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With no deal in sight, legislative Republicans decide to move budget bills without Dayton’s sign-off

Republicans said the move was necessary to get the bills through the cumbersome legislative process before they run up against their Monday deadline to adjourn the session.

Republicans said their move was necessary in order to start the budget bills through the cumbersome legislative process before a constitutional deadline to adjourn session at midnight on Monday.
MinnPost photo by Briana Bierschbach

There was a feeling of déjà vu around the Minnesota Capitol.

After repeated delays in negotiations, the GOP leaders of the state Legislature on Friday decided to move ahead with a two-year, $46 billion state budget plan without final sign-off from DFL Gov. Mark Dayton. The Republicans said it was necessary in order to move the budget bills through the cumbersome legislative process before a constitutional deadline to adjourn session at midnight on Monday.

It’s the second batch of budget bills Republicans have sent to Dayton this month without an agreement; the first round saw all the budget bills vetoed by the governor. It’s also a repeat of 2015, when legislative leaders sent the governor a budget without a final agreement. “It’s exactly where we were two years ago,” Republican House Speaker Kurt Daudt said. “We have decided to set joint budget targets that we think represent real compromise with the governor. We have moved our positions pretty significantly.” 

The move assures a messy finish to the 2017 legislative session, with a hurried weekend of budget work ahead and potential vetoes forthcoming from the governor. During an appearance on Twin Cities PBS’ “Almanac” show on Friday night, Dayton did not promise to veto all of the budget bills sent his way, but he said he was “disappointed” Republicans went ahead without him on the budget after he left meetings this afternoon to attend a funeral.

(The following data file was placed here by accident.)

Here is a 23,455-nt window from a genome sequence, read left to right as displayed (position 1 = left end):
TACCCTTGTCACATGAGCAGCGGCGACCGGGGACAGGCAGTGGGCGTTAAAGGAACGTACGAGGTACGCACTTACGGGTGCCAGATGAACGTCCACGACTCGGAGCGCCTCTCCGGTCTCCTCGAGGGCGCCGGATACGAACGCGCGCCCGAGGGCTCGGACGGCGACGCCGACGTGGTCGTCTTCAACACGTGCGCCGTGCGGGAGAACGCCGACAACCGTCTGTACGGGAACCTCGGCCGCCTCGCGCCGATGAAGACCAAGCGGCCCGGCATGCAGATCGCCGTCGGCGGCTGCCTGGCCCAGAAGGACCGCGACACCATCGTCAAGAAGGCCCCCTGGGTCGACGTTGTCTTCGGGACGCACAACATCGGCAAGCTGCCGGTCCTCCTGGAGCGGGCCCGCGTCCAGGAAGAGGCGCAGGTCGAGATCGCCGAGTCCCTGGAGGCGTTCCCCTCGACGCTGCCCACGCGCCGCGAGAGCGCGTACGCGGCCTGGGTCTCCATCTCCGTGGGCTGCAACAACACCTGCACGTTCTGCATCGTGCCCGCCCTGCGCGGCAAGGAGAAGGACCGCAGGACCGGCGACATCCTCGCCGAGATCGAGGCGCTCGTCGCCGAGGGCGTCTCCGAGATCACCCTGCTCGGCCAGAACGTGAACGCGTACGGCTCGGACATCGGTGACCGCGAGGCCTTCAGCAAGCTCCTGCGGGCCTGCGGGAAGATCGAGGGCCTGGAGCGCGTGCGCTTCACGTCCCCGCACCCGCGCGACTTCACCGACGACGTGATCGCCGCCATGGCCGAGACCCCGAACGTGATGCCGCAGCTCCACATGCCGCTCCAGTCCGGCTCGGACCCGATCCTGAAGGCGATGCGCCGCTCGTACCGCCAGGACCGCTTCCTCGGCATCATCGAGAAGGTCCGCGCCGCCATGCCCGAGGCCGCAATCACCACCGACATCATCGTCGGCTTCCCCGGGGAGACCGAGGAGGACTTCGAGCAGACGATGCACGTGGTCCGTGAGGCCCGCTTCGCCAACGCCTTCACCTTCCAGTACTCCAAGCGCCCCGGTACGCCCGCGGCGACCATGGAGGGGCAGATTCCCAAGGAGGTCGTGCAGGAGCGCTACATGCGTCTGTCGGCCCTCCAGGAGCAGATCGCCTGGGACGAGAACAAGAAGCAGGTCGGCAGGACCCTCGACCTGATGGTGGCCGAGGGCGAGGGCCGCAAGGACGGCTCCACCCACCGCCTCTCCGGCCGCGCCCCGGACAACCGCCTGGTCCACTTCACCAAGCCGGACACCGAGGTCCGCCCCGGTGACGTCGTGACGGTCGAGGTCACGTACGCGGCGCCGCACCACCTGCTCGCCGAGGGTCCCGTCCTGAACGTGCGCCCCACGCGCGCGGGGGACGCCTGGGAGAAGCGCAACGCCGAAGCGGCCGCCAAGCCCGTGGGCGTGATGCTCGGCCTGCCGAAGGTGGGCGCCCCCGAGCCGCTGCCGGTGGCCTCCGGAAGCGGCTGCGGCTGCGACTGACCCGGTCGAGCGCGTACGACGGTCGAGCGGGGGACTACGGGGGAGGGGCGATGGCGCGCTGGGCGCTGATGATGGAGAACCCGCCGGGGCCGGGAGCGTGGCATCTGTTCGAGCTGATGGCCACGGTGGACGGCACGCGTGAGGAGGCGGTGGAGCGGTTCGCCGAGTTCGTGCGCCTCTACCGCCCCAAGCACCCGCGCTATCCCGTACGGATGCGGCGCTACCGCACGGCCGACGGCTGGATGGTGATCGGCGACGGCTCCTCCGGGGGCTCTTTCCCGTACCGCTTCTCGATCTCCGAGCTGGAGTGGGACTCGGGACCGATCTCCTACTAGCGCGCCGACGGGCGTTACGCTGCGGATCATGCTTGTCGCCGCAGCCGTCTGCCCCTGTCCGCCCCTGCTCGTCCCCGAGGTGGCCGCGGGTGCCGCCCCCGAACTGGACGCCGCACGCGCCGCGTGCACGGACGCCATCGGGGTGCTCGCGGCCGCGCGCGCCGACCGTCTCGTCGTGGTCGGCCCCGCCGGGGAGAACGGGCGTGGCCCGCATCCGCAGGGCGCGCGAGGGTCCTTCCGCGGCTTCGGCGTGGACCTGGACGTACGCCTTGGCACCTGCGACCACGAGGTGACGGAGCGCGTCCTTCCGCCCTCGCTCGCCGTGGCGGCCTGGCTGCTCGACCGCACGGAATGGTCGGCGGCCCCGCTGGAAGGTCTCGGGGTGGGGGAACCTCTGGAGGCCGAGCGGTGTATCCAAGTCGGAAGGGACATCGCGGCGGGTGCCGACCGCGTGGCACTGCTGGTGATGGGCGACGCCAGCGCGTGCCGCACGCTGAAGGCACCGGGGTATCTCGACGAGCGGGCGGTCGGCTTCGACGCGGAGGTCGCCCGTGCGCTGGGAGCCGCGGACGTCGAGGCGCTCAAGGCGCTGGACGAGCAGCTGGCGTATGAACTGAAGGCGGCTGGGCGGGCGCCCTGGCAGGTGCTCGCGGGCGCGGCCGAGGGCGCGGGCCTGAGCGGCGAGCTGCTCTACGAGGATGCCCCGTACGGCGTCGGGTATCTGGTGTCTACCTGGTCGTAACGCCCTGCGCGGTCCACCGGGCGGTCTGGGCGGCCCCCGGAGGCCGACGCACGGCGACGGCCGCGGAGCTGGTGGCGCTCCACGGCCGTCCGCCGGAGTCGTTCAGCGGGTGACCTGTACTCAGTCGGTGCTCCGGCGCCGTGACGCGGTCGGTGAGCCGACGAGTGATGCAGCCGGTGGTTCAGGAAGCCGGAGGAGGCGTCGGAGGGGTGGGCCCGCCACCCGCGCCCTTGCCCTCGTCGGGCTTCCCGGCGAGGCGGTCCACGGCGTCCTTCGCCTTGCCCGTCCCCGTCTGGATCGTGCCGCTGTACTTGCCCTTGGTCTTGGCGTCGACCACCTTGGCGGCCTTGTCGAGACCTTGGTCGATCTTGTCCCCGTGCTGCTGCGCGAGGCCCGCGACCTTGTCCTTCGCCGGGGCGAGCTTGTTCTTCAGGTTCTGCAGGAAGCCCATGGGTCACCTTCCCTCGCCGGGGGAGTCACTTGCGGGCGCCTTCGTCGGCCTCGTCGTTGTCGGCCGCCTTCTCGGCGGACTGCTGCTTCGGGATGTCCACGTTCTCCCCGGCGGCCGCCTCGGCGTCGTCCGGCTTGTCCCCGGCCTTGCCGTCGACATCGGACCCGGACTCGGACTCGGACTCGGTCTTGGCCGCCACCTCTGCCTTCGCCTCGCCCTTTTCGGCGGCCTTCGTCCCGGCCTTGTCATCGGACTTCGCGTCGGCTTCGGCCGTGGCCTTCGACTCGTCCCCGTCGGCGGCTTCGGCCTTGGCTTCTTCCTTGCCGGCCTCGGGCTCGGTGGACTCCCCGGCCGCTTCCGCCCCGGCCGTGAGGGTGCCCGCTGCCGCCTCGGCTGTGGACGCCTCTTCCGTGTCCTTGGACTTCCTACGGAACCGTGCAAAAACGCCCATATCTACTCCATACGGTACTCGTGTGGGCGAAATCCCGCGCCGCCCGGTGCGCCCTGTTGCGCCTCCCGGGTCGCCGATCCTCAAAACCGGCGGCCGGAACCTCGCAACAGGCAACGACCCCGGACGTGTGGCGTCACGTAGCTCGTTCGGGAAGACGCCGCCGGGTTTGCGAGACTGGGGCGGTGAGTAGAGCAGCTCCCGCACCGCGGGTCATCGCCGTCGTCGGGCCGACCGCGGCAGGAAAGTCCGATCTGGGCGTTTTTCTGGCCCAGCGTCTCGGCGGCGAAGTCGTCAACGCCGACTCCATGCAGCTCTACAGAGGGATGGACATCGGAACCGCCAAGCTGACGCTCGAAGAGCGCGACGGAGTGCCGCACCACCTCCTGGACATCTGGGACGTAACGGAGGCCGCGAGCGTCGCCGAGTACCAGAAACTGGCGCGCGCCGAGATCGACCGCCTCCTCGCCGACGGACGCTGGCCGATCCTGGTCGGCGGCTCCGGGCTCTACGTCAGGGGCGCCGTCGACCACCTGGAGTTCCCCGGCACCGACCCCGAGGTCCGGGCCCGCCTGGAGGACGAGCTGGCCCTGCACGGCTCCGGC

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“This is divided government, and they are already saying, ‘We are going to have the budget the way we want it,’” Dayton said.

GOP leaders have released new budget targets that include a $660 million tax cut proposal, which is lower than the more than $1 billion tax cut they originally wanted but more than what Dayton had proposed. They also want to spend about $467 million more on education over the next two years; $200 million on higher education; and $164 million for courts and public safety. The targets also include more than $250 million in reductions to health and human services spending. 

Progress was slow on a budget deal between the two sides all week. On Wednesday, Dayton offered a “halfway” proposal to split the $1.5 billion surplus. But the two sides disagreed about what actually constituted the halfway point of the surplus, throwing a wrench into the negotiations. Even after a secret meeting at the governor’s residence Thursday evening and hushed meetings throughout the day Friday, Republican leaders and the governor still weren’t able to reach a global agreement.